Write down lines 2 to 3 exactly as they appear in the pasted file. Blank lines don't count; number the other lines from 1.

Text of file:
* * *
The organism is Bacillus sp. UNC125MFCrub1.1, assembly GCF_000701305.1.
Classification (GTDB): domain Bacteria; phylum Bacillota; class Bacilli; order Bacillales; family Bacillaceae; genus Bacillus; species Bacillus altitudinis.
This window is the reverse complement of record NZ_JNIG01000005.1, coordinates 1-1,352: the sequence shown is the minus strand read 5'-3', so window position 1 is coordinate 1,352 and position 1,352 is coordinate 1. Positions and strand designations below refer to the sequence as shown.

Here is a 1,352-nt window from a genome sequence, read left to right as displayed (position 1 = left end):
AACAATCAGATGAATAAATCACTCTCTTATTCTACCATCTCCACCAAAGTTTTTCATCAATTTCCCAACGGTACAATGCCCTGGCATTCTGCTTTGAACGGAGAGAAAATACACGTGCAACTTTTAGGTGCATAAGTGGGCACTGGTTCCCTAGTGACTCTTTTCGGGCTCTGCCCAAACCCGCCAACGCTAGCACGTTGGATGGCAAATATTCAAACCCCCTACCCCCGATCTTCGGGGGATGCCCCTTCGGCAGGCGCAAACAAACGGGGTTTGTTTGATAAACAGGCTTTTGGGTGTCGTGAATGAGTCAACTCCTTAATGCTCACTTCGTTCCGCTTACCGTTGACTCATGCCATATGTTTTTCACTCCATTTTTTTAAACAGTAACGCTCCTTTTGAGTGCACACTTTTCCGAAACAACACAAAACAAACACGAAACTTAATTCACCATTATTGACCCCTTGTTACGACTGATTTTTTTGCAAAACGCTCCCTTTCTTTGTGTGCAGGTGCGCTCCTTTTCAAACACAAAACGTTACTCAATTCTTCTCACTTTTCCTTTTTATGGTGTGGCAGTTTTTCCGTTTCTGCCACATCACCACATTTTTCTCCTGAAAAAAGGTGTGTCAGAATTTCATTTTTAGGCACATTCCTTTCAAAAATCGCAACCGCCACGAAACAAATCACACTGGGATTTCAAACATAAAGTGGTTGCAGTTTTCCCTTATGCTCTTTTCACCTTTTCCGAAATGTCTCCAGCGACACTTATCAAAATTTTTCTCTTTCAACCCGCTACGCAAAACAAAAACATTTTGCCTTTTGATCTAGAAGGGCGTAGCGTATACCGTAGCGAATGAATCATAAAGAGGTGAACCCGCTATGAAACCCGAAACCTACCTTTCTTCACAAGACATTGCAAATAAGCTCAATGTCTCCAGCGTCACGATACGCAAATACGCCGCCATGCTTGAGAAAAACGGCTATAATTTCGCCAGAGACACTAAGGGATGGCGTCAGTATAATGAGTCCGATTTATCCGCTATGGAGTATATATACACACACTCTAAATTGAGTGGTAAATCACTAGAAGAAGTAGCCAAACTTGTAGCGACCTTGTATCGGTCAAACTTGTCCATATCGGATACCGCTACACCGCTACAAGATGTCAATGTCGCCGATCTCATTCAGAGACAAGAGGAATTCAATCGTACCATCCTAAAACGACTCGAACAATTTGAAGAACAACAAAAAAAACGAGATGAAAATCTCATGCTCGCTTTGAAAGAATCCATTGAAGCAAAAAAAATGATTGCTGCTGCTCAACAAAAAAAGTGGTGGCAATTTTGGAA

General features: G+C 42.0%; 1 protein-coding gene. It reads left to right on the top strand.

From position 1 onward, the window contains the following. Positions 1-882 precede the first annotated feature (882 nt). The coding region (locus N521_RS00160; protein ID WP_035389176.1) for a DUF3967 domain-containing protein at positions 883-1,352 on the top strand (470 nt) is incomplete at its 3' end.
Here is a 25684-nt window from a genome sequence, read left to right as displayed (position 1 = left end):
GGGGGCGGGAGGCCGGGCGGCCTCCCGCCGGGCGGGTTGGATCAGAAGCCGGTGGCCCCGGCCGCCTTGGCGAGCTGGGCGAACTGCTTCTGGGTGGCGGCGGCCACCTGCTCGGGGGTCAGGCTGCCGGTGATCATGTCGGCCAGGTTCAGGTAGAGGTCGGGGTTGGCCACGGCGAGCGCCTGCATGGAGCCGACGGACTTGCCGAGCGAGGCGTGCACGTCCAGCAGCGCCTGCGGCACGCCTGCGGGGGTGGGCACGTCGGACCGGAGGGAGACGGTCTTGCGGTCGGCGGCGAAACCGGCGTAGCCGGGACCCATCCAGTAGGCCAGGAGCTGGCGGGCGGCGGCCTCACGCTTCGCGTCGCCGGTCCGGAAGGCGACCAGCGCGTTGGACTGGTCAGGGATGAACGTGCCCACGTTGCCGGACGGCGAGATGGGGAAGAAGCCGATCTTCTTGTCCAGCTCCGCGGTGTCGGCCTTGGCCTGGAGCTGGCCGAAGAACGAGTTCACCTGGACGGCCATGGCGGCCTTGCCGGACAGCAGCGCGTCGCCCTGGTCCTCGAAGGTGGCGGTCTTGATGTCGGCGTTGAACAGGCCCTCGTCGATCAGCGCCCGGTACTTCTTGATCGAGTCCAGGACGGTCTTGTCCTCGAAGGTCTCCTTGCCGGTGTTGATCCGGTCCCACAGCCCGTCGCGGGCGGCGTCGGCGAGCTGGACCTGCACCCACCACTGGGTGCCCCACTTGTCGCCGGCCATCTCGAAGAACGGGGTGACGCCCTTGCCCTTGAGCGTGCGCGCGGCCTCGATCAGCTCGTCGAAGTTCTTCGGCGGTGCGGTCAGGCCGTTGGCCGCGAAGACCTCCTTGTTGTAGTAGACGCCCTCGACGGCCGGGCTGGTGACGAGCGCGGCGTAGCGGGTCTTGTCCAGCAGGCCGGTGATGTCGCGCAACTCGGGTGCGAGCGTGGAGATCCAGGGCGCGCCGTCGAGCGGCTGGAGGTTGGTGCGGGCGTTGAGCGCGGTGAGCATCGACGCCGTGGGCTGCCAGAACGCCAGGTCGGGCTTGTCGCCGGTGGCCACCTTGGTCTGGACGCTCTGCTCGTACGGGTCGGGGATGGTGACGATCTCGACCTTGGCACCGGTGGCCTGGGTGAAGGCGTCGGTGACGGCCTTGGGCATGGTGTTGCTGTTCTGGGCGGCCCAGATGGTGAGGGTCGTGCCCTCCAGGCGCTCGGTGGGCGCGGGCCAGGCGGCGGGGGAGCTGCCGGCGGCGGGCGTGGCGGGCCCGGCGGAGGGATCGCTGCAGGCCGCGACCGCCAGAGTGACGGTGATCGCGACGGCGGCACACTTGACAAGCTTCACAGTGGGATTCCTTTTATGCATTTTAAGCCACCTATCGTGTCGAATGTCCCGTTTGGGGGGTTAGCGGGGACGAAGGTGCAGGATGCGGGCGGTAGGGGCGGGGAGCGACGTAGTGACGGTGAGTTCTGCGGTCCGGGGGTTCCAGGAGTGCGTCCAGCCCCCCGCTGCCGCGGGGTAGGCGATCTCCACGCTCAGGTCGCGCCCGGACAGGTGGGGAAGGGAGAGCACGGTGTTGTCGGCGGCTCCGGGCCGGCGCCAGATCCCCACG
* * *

Classification (GTDB): domain Bacteria; phylum Bacillota; class Bacilli; order Bacillales; family Bacillaceae; genus Bacillus; species Bacillus altitudinis.
This window is the reverse complement of record NZ_JNIG01000005.1, coordinates 1-1,352: the sequence shown is the minus strand read 5'-3', so window position 1 is coordinate 1,352 and position 1,352 is coordinate 1. Positions and strand designations below refer to the sequence as shown.